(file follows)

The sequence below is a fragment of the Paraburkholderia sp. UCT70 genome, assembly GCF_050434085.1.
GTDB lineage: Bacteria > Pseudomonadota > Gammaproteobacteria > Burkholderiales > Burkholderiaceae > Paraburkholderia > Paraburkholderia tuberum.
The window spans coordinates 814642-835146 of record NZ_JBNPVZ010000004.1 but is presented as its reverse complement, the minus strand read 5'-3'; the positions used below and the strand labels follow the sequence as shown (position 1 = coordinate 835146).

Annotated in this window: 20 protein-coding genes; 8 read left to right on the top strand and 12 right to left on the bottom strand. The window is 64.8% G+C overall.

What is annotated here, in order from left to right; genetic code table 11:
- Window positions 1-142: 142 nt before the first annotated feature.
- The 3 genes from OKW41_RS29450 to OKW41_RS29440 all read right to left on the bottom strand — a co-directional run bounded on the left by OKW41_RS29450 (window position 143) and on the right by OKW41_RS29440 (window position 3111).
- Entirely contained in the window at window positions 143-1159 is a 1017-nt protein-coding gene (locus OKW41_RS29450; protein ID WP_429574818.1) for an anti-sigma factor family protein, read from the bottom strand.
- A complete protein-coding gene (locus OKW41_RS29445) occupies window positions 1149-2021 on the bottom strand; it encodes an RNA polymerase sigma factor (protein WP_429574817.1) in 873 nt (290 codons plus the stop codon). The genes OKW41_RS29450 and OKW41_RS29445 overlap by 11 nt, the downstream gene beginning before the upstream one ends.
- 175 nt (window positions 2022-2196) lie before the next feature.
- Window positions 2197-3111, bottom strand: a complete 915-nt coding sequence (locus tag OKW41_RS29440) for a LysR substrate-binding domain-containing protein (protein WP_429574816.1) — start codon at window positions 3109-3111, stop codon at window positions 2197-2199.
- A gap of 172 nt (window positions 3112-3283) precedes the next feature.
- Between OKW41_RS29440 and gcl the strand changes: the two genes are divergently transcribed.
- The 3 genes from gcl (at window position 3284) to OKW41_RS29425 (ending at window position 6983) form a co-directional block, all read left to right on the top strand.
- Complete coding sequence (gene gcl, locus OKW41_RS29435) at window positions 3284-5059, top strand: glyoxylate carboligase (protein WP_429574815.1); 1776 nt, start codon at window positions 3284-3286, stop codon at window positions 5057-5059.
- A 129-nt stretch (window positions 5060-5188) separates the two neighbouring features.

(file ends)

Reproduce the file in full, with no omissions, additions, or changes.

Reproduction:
The sequence below is a fragment of the Paraburkholderia sp. UCT70 genome, assembly GCF_050434085.1.
GTDB lineage: Bacteria > Pseudomonadota > Gammaproteobacteria > Burkholderiales > Burkholderiaceae > Paraburkholderia > Paraburkholderia tuberum.
The window spans coordinates 814642-835146 of record NZ_JBNPVZ010000004.1 but is presented as its reverse complement, the minus strand read 5'-3'; the positions used below and the strand labels follow the sequence as shown (position 1 = coordinate 835146).

Annotated in this window: 20 protein-coding genes; 8 read left to right on the top strand and 12 right to left on the bottom strand. The window is 64.8% G+C overall.

What is annotated here, in order from left to right; genetic code table 11:
- Window positions 1-142: 142 nt before the first annotated feature.
- The 3 genes from OKW41_RS29450 to OKW41_RS29440 all read right to left on the bottom strand — a co-directional run bounded on the left by OKW41_RS29450 (window position 143) and on the right by OKW41_RS29440 (window position 3111).
- Entirely contained in the window at window positions 143-1159 is a 1017-nt protein-coding gene (locus OKW41_RS29450; protein ID WP_429574818.1) for an anti-sigma factor family protein, read from the bottom strand.
- A complete protein-coding gene (locus OKW41_RS29445) occupies window positions 1149-2021 on the bottom strand; it encodes an RNA polymerase sigma factor (protein WP_429574817.1) in 873 nt (290 codons plus the stop codon). The genes OKW41_RS29450 and OKW41_RS29445 overlap by 11 nt, the downstream gene beginning before the upstream one ends.
- 175 nt (window positions 2022-2196) lie before the next feature.
- Window positions 2197-3111, bottom strand: a complete 915-nt coding sequence (locus tag OKW41_RS29440) for a LysR substrate-binding domain-containing protein (protein WP_429574816.1) — start codon at window positions 3109-3111, stop codon at window positions 2197-2199.
- A gap of 172 nt (window positions 3112-3283) precedes the next feature.
- Between OKW41_RS29440 and gcl the strand changes: the two genes are divergently transcribed.
- The 3 genes from gcl (at window position 3284) to OKW41_RS29425 (ending at window position 6983) form a co-directional block, all read left to right on the top strand.
- Complete coding sequence (gene gcl, locus OKW41_RS29435) at window positions 3284-5059, top strand: glyoxylate carboligase (protein WP_429574815.1); 1776 nt, start codon at window positions 3284-3286, stop codon at window positions 5057-5059.
- A 129-nt stretch (window positions 5060-5188) separates the two neighbouring features.